TORONTO: Canada’s cost competitiveness as a business location has improved since last year’s recession: it now has a 5% advantage over the US, which is an improvement over 2008, says KPMG’s Competitive Alternatives 2010 study.
The global consulting company’s biennial report compares business costs in 112 cities with populations in excess of 2 million, from 10 countries in North America, Europe, and Asia Pacific. It shows that Canada’s position has improved since it was virtually even with the US in 2008.
By country, Canada was second behind Mexico, followed by the Netherlands. The US is ranked eighth.
KPMG cites several factors that have helped Canada’s competitiveness, including the Canada-US exchange rate over the last two years and a variety of tax cuts and reforms that have or will be implemented by both the federal and provincial governments. In fact, KPMG notes taxes are now lower in Canada than in any of the other G7 countries.
“With the Canadian dollar at US$0.94, it is very positive for Canada to demonstrate this cost advantage over the US,” says Simon Harding, associate partner in KPMG’s Advisory Services practice and head of its strategic and commercial intelligence practice. “Ten years ago, we estimated that the break-even exchange rate for the two countries was about US$0.80, yet a number of structural changes through the 2000s have allowed Canada to maintain a cost advantage over the US, even in this high-dollar environment.”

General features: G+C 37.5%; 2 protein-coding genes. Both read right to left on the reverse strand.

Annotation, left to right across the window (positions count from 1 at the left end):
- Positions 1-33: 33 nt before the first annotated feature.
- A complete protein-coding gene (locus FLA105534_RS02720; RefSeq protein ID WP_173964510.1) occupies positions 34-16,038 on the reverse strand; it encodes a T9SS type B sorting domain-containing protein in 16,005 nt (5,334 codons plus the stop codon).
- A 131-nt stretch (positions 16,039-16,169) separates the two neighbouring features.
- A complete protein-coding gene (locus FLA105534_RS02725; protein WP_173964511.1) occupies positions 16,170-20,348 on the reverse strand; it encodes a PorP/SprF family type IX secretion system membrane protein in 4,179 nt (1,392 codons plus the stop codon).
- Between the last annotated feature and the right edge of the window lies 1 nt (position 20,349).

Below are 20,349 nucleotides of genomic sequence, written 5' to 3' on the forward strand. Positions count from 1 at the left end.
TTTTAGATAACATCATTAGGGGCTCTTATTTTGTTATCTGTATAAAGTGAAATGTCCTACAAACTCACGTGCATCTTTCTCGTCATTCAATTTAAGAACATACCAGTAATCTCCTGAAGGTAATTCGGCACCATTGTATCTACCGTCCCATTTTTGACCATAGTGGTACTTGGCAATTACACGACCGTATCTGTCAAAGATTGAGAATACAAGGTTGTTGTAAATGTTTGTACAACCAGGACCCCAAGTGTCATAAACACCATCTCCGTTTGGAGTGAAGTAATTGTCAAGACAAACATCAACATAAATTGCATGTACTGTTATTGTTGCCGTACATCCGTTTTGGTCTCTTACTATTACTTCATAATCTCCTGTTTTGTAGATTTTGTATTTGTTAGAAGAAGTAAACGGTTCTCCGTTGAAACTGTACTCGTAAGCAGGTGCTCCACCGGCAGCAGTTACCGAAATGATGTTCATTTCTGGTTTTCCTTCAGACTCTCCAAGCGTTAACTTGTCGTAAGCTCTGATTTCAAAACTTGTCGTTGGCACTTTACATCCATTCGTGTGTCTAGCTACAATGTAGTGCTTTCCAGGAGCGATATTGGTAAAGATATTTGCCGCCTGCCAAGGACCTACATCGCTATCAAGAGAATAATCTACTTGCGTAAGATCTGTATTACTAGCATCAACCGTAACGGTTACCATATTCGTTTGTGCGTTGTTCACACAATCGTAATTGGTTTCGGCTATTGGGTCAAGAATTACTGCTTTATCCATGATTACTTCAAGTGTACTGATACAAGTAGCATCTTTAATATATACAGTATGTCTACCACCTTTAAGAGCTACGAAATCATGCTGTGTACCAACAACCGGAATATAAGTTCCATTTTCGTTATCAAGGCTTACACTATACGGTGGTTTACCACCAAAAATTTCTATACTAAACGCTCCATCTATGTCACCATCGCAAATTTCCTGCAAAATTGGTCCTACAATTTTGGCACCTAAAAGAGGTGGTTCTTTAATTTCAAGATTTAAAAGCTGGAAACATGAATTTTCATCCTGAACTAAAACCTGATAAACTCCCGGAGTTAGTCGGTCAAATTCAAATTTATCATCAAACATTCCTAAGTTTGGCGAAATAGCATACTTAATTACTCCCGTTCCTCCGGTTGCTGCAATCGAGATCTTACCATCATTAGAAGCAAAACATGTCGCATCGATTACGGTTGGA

The study measures 26 significant cost components that are most likely to vary by location, including labour, taxes, real estate, and utilities, as they apply to 17 business operations over a 10-year planning horizon, as well as a range of non-cost competitiveness factors.
Canada’s major cities fare well in the results, ranking ahead of all major US cities. Monterrey and Mexico City were ranked first and second. Montreal ranks third among 41 cities, Vancouver is fifth and Toronto sixth. Manchester, England at fourth was the only other G7 city to match the rankings of the Canadian cities.
But Harding believes Canada can’t rest on its laurels. “It must continue to present a clear value proposition to businesses in other areas in order to maintain its attractiveness for international firms,” he said.